Rehashing the sentiment of family and duty that the grand old game of baseball inspires -- whenever Hollywood is concerned -- "The Winning Season" dips into the same emotional well that "Field of Dreams" visited 15 years ago. Starting the season with a reminder that baseball handed down from generation to generation is a good thing, for that alone "The Winning Season" has some merit. But by taking the shlocky road on every sentimental trip, "Season" becomes an also-ran among baseball movies.</B>
Rehashing the sentiment of family and duty that the grand old game of baseball inspires — whenever Hollywood is concerned — “The Winning Season” dips into the same emotional well that “Field of Dreams” visited 15 years ago. Starting the season with a reminder that baseball handed down from generation to generation is a good thing, for that alone “The Winning Season” has some merit. But by taking the shlocky road on every sentimental trip, “Season” becomes an also-ran among baseball movies.
Pic involves time travel — though no one steps into a corn field — as young Joe Soshack (Mark Rendall) gets his hands on the extraordinarily rare Honus Wagner baseball card that was included with packs of cigarettes before the famed shortstop cried “halt.”
Soshack is the worst player on his Little League team, but is infatuated with the lore of his hometown Pittsburgh Pirates. Strolling down baseball’s memory lane, from Wagner’s astounding turn-of-the-century career to Willie Stargell, Soshack escapes his parents’ arguments over money.
He’s a good kid, though, helping an elderly woman, Mrs. Young (Jackie Burroughs), with household chores. It’s in her house that he discovers the Wagner card and seeing it as the answer to their money woes — the card could sell for nearly half a million dollars — he gets even more down in the dumps when his parents shoot down his idea and suggest he return it.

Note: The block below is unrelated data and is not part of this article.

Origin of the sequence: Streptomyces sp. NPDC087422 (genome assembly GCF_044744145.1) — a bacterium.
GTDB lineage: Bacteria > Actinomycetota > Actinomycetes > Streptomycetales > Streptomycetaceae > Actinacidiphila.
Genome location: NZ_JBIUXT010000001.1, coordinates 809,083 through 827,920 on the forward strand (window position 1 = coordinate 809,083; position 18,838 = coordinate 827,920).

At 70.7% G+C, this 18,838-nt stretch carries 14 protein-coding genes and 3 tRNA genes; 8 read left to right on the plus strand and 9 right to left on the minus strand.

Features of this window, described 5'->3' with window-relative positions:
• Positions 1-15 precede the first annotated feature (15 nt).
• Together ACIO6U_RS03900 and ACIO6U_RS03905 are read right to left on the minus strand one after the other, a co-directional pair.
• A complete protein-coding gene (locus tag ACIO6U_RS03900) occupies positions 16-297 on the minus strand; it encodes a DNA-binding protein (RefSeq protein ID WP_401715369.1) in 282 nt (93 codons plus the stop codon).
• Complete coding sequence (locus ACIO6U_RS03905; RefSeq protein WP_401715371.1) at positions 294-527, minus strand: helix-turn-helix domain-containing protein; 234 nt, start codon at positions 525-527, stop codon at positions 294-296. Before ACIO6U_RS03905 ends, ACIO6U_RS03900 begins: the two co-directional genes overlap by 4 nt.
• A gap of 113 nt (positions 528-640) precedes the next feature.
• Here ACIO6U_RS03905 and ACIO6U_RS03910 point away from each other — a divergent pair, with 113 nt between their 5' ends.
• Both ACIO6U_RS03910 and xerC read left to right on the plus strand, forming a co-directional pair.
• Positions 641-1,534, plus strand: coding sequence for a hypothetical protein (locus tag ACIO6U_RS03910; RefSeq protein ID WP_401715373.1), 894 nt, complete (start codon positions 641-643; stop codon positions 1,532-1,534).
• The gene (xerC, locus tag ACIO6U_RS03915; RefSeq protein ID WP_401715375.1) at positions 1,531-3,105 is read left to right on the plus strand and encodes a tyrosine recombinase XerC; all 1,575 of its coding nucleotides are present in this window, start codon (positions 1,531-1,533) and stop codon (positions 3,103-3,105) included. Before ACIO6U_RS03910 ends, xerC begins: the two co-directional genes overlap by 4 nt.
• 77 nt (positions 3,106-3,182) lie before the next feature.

Soshack bicycles to his local ballfield for solace and drifts, seemingly awakening in 1909 at the start of the World Series between the Pirates and Detroit Tigers. He meets Wagner (Matthew Modine), the nicest guy on Earth, well as his fiancée Mandy Henton (Kristin Davis) and the evil Ty Cobb (William Lee Scott). During his time travel he grew from a 12-year-old to a 20-year-old, but wisely scribe Steve Bloom has kept his emotional capacity at that of a preteen.
Story gets extra-gooey as Wagner is forced to choose between love for a woman or love of the game; Henton, too, has to make a sacrifice, though she goes about it in a much more maudlin fashion. Cobb forces Soshack to play a bad guy, but it ends up only being temporary.
Returning home, Soshack gets his priorities straight and even gets an answer as to why he was seeming sent on this journey through the past. It’s all cornball and once it starts steamrolling there’s nothing to derail the action except a big fat happy, lesson-learned ending.
Modine gives Wagner a majestic flair that starts to wear. Davis chirps her way through her hoity-toity lady about town with little conviction. Director John Kent Harrison gets a lot out of Rendall, the young Joe, but one the bathos starts pouring he can’t find the spigot to turn it off.